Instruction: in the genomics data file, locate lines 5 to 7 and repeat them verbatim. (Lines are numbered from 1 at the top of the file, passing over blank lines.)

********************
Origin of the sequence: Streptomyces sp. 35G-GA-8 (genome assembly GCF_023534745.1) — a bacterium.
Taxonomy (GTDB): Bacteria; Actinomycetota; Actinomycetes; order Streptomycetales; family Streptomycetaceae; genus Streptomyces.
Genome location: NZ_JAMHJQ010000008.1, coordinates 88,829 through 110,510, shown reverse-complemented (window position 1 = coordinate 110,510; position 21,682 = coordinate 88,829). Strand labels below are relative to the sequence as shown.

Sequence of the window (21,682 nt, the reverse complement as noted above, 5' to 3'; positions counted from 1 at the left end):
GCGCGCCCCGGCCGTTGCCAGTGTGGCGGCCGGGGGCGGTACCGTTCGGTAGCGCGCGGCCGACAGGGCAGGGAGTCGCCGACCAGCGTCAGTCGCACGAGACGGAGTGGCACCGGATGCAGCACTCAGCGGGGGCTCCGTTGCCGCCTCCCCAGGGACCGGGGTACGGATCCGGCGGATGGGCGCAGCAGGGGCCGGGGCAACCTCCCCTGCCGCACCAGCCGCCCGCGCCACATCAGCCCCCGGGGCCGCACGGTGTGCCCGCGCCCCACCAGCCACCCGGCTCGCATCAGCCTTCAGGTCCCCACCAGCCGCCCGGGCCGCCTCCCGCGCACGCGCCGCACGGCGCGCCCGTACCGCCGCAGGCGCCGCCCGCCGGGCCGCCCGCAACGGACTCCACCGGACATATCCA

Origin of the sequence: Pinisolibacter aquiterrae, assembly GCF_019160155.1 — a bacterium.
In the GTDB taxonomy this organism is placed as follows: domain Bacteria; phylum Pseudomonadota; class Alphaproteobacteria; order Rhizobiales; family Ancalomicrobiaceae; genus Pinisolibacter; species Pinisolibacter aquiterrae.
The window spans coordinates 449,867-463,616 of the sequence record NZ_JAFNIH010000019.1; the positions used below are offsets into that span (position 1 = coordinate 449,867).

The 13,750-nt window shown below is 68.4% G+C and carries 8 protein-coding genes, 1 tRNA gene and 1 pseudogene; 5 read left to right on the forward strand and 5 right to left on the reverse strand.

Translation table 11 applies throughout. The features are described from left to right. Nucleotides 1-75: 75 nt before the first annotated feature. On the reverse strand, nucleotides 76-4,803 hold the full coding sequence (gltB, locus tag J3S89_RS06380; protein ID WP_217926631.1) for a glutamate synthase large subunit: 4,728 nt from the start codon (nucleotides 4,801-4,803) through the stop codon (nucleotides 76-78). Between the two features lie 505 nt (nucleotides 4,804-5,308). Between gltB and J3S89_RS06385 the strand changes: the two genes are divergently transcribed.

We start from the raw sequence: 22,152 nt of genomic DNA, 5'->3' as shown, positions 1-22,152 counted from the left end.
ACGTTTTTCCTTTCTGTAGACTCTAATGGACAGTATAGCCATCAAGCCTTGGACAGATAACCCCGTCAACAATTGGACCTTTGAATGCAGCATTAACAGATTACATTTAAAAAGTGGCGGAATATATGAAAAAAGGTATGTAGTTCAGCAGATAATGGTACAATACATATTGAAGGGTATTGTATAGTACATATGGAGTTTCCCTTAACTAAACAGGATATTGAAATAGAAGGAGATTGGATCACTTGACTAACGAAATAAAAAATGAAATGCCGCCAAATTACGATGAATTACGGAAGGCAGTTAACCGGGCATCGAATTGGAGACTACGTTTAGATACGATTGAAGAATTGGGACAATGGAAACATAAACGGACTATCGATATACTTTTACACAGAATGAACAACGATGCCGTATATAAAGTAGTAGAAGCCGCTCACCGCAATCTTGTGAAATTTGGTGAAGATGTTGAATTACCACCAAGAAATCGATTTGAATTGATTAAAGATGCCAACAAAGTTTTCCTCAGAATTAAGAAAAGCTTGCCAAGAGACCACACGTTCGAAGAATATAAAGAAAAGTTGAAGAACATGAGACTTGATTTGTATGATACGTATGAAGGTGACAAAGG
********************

GCGCGCCCCGGCCGTTGCCAGTGTGGCGGCCGGGGGCGGTACCGTTCGGTAGCGCGCGGCCGACAGGGCAGGGAGTCGCCGACCAGCGTCAGTCGCACGAGACGGAGTGGCACCGGATGCAGCACTCAGCGGGGGCTCCGTTGCCGCCTCCCCAGGGACCGGGGTACGGATCCGGCGGATGGGCGCAGCAGGGGCCGGGGCAACCTCCCCTGCCGCACCAGCCGCCCGCGCCACATCAGCCCCCGGGGCCGCACGGTGTGCCCGCGCCCCACCAGCCACCCGGCTCGCATCAGCCTTCAGGTCCCCACCAGCCGCCCGGGCCGCCTCCCGCGCACGCGCCGCACGGCGCGCCCGTACCGCCGCAGGCGCCGCCCGCCGGGCCGCCCGCAACGGACTCCACCGGACATATCCA

Origin of the sequence: Pinisolibacter aquiterrae, assembly GCF_019160155.1 — a bacterium.
In the GTDB taxonomy this organism is placed as follows: domain Bacteria; phylum Pseudomonadota; class Alphaproteobacteria; order Rhizobiales; family Ancalomicrobiaceae; genus Pinisolibacter; species Pinisolibacter aquiterrae.